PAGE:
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Scholar finds lost Burns papers

Seven manuscripts relating to Robert Burns, thought to have been lost forever, have been found by an expert on the poet.

Academics believe the lost manuscripts, including correspondence between the national Bard and close friends, throw significant new light on his life and work, and are said to be among the most important Burns finds in recent years.

The documents will be presented today at the University of Glasgow Burns Conference.

The documents were identified by Chris Rollie, a Burns expert based in Dalry in Dumfries and Galloway, after being told by a contact about a private collection.

He examined the cache, and found three handwritten manuscripts by Burns, three letters to the Bard, and a tender letter from his famous lover Clarinda McLehose to his physician, Dr William Maxwell, asking details of how the poet died.

The collection had been lost to scholars for almost 200 years until Mr Rollie found them in 2010.

Mr Rollie said: "I realised very quickly that the material I was looking at was original and felt that some of it might be unpublished.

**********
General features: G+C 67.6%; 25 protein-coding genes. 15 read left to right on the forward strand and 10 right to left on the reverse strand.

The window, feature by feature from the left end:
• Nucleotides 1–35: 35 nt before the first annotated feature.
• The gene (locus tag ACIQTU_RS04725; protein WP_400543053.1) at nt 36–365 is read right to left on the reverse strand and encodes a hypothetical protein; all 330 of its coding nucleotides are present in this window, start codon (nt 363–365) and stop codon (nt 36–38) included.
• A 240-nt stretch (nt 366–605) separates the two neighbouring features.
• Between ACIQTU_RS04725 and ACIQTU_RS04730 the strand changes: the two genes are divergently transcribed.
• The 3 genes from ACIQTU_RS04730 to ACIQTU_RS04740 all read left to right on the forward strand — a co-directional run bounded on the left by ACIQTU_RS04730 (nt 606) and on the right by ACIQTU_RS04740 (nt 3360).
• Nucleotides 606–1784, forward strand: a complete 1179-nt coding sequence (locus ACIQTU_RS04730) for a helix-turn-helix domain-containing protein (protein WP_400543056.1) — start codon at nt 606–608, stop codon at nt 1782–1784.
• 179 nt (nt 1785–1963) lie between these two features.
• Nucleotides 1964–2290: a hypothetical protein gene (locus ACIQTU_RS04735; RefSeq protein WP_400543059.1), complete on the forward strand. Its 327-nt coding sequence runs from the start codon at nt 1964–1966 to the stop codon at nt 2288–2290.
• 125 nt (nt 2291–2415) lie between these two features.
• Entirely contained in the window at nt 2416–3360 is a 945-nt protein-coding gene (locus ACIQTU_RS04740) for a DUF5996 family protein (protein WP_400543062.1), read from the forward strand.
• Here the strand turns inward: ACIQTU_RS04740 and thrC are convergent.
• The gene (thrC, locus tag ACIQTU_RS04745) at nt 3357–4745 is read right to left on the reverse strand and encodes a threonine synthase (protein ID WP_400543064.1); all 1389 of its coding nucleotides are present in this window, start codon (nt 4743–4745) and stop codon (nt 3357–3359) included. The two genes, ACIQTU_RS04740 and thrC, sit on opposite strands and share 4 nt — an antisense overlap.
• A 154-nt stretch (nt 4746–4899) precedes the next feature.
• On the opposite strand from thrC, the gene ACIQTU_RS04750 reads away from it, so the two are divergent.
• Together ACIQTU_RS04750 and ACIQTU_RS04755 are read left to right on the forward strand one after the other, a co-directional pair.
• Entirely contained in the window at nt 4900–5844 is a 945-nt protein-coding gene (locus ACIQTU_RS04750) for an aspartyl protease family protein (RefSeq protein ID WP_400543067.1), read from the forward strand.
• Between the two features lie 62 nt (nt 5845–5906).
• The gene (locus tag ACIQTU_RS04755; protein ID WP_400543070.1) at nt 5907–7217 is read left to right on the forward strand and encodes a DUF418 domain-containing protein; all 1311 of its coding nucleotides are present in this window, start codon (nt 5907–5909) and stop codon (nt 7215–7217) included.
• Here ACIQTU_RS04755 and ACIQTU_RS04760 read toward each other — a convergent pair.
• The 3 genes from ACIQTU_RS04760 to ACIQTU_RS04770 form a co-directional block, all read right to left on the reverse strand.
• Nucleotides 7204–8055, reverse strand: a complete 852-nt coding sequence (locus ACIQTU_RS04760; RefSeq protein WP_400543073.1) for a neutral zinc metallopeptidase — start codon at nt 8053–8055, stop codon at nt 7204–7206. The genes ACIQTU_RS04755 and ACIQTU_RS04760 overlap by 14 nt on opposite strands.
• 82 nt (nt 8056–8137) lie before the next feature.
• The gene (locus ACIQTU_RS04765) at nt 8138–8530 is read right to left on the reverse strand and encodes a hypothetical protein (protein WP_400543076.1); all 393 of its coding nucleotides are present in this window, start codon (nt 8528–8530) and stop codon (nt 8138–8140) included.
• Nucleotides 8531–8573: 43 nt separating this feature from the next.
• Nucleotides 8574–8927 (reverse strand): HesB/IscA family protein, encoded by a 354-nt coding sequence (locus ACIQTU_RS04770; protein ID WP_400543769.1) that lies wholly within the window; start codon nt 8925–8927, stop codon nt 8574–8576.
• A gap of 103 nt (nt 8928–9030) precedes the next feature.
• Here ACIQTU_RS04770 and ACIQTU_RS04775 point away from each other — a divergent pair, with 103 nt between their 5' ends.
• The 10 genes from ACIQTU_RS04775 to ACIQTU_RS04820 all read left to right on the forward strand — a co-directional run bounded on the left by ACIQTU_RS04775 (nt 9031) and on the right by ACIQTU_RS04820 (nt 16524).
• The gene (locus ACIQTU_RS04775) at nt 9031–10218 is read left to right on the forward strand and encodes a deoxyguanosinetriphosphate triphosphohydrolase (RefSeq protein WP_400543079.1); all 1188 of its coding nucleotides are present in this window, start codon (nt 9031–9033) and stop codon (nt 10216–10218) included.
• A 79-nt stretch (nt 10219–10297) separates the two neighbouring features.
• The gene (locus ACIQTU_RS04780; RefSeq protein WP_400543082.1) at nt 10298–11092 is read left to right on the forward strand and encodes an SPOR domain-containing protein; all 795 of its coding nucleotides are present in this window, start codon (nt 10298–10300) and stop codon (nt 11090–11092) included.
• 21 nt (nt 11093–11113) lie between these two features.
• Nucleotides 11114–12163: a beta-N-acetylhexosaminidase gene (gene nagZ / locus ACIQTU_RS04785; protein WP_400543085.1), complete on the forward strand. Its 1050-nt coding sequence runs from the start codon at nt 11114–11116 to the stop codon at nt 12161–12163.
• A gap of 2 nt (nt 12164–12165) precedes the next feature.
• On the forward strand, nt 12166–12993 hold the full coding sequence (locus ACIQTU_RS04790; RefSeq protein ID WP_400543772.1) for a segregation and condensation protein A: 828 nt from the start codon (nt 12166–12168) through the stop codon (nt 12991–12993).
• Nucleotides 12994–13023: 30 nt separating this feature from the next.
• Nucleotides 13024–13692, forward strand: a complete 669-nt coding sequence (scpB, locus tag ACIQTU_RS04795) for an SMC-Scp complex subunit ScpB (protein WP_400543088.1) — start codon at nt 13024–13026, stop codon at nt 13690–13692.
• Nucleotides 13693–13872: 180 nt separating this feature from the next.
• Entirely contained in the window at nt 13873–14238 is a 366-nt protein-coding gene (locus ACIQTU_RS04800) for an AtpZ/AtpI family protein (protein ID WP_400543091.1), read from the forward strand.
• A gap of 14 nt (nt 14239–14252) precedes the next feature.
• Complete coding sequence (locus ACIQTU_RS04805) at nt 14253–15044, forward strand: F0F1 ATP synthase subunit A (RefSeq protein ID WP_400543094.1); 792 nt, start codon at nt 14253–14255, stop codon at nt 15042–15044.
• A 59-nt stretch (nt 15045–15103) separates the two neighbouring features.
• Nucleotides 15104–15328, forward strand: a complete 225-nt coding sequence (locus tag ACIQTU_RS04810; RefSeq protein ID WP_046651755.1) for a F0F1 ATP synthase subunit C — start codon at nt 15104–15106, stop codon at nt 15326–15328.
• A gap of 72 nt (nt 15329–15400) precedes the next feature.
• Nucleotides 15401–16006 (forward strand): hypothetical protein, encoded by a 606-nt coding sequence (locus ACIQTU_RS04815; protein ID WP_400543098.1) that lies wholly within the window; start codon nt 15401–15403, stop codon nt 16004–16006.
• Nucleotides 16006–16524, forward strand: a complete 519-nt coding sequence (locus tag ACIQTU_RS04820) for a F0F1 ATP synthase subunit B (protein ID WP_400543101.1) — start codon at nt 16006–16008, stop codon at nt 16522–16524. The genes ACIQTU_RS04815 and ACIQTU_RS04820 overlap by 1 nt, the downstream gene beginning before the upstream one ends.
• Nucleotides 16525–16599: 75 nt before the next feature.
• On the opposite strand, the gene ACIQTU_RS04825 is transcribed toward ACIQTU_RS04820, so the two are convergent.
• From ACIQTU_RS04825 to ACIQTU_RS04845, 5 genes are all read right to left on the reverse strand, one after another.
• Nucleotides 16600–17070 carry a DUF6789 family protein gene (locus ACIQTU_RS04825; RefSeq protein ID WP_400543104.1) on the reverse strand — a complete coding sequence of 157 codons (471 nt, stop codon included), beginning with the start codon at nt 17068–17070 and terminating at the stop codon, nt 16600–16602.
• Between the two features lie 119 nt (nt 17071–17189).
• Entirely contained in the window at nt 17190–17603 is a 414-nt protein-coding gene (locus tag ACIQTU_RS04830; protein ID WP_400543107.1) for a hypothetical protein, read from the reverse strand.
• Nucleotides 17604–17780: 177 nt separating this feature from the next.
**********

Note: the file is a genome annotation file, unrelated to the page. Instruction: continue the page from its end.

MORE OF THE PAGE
"Careful research revealed that, while some of the material had been previously published, it was long lost, and some material was indeed new to Burns scholarship.

"I feel very privileged to have discovered these manuscripts."

The documents include a hand-written manuscript of Burns's Phillis The Fair.

There is a draft of Ode To A Woodlark, published in 1877-79 but since lost, and a handwritten letter from Burns to Robert Muir of Kilmarnock, first published in 1834 but missing since then.

A letter from McLehose to Burns, dated 1791 and published in part around 1878, has also been recovered. The previously unpublished letter from her to Dr Maxwell is dated October 31, 1796, just over three months after Burns's death.

There is a letter to Burns by George Thomson, one of his publishers, from 1793, a manuscript that was lost until now. The newly discovered Epistle to Burns by Andrew Hunter Aiken, sent to Burns in 1793, is thought to have never been published.

Professor Gerry Carruthers, co-director of the university's Centre for Robert Burns Studies, said: "The finding of the Clarinda letter in full is very timely as we move towards a new edition of Burns's correspondence, and the other new manuscript findings of letters will also help."

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